25/02/2019 - 15:38

Mergers, brownfields projects options for struggling juniors

25/02/2019 - 15:38


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SPECIAL REPORT: Junior explorers are coming under increasing pressure to merge as tough market conditions hit many in the sector.

Liam Twigger says there is greater investor excitement around brownfields projects rather than exploration plays. Photo: Gabriel Oliveira

Junior explorers are coming under increasing pressure to merge as tough market conditions hit many in the sector.

PCF Capital managing director Liam Twigger said 2018 was a big year for junior miners, but not in the manner that had been widely expected.

“This time last February the industry looked in pretty good shape,” Mr Twigger, who is also a director of Gold Corporation, told the audience at a lunch hosted by the Mining Club last month.

“The equity and debt markets looked as if they would return to levels where you could raise money for exploration and development.”

(click to view a full PDF version of this two-article special report)

But as June approached, Mr Twigger said, the industry started to feel the full impact of global headwinds.

“We had the Chinese/US trade war, which had a big impact on China’s growth and its demand for our commodities, and then Brexit, which created corporate malaise that spread quickly across Europe and beyond,” he said.

Also at the Mining Club forum was Hartleys chairman Ian Parker, who said the conditions for the mining industry deteriorated as the year went on.

“December (2018) was probably one of the worst months I can remember in my career; it looked as if the world was about to end,” he said. 

Mr Parker told the forum the gloomy environment was exemplified by the fortunes of mining companies that listed on the ASX in 2018.

“Last year there were about 26 initial public offerings in the resources industry, and out of those 26 only four are trading above the price they listed at,” he said.

“Some of them have even fallen between 50 and 90 per cent in less than a year.

“And out of those four trading above par, only one of them has done any sort of decent performance.”

Here Mr Parker was referring to Bellevue Gold, previously known as Draig Resources until it relisted in July last year.

It listed on the ASX at 17 cents a share, and by the close of trade on February 20 its shares were trading at 61 cents each.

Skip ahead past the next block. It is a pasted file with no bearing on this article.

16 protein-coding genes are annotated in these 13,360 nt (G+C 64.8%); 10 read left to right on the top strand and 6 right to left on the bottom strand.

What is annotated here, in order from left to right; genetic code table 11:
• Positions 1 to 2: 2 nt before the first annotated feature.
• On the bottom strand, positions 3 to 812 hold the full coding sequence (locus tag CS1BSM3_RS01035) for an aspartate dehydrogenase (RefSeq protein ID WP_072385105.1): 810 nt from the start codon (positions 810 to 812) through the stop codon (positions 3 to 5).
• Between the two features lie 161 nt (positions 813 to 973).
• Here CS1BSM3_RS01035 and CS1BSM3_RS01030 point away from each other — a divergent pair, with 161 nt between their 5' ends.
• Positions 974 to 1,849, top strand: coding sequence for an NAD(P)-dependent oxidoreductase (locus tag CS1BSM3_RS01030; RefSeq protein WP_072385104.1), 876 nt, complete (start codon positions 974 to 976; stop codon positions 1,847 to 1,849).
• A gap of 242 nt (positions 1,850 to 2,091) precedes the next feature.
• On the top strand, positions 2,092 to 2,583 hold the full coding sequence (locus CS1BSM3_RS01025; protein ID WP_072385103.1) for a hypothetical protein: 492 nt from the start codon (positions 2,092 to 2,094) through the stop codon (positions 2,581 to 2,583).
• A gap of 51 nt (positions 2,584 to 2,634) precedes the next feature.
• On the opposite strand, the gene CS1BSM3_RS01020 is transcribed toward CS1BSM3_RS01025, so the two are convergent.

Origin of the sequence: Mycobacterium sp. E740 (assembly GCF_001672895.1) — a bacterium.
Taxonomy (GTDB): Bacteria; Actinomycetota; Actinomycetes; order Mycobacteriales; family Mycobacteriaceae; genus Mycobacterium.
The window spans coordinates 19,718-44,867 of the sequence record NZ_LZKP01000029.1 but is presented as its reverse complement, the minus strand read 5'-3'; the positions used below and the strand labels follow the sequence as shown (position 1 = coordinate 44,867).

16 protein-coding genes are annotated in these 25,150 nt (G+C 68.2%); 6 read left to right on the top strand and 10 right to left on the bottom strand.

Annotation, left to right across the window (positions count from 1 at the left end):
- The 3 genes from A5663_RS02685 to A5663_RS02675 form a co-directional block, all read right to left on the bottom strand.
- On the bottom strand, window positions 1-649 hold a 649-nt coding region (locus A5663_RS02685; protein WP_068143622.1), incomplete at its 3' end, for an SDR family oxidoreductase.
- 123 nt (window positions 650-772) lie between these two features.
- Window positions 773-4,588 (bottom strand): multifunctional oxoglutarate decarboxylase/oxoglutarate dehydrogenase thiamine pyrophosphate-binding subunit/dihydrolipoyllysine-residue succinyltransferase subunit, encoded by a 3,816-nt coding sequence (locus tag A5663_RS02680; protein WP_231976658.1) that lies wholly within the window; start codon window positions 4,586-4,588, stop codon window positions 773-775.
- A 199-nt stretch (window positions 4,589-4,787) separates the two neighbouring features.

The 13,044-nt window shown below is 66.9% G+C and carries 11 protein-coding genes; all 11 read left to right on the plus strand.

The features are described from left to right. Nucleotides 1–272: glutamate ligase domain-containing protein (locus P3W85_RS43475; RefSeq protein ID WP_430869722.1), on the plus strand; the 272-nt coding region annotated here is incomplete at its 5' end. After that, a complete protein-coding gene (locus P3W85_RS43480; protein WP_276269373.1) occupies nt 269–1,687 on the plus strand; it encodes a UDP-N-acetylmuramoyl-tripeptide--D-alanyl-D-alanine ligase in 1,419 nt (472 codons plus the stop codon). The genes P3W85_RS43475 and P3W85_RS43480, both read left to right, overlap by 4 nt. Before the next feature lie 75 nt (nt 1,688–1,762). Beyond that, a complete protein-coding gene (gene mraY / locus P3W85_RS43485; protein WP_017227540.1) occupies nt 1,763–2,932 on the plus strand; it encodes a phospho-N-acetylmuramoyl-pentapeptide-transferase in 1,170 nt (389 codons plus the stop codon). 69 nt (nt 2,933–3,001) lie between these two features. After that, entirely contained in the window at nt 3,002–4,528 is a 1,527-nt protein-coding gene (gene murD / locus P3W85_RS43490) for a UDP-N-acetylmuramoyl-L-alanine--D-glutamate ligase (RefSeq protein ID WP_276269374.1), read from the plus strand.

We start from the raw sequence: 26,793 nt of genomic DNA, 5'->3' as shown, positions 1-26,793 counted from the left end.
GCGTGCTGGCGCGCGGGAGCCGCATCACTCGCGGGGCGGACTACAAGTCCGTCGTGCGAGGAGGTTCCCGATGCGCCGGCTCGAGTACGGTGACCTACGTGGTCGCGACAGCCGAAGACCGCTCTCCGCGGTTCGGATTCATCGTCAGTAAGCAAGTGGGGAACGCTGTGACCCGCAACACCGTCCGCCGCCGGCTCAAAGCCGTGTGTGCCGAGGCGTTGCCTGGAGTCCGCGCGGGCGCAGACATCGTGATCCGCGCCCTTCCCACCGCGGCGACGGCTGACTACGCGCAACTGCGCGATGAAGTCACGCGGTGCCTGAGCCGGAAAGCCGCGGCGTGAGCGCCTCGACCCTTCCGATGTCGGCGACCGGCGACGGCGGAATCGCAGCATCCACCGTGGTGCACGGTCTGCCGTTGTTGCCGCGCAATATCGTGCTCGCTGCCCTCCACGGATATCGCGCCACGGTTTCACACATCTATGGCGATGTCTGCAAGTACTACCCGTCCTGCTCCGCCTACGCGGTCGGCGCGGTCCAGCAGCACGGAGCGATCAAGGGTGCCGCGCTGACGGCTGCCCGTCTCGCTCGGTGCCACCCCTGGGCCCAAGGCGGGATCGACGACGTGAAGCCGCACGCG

A key factor in it the company’s rising share price was drilling results at its Bellevue gold project, located near the town of Leinster in the Goldfields. 

In its day Bellevue was one of Australia’s highest-grade gold mines, producing 800,000 ounces of gold at a grade of 15 grams of gold a tonne. 

Since it listed, Bellevue Gold has sought to advance exploration and operations at its flagship namesake project.

It has been well supported by investors, completing a $15 million share placement in October at 34 cents a share.

In February it raised a further $20 million via a share placement at 55 cents a share.

By early February, the mineral resource at the project had risen by 47 per cent since Bellevue acquired the mine, to 1.53 million ounces of contained gold.

The mineral resources at mine is also still within a high-grade range, at 11.8 grams of gold a tonne.

Mr Twigger said Bellevue’s story aligned with an inclination among a growing proportion of investors to preference companies that restarted development at previously developed mining projects.

“There’s an interest in the moment around brownfields projects, recycling these assets, because there’s a high degree of confidence even during turbulent times when you invest in an existing mine,” he said.

“This is especially the case with gold as there’s around a 90 per cent chance of increasing the resource.

“Compare this to a pure exploration play where there’s an absolute risk you can lose the shirt off your back.”

Mr Twigger said junior miners should also pay attention to investment trends in North America, and the potential for capital to bypass Australia.

“North America is the largest capital pool for mining, with a chunk of that historically coming here,” he said.

Canada-based Bank of Nova Scotia is currently the largest shareholder of the aforementioned Bellevue, for example.

“(However) we can’t ignore what’s going on in North America, because the impact of cannabis has been insane,” Mr Twigger said.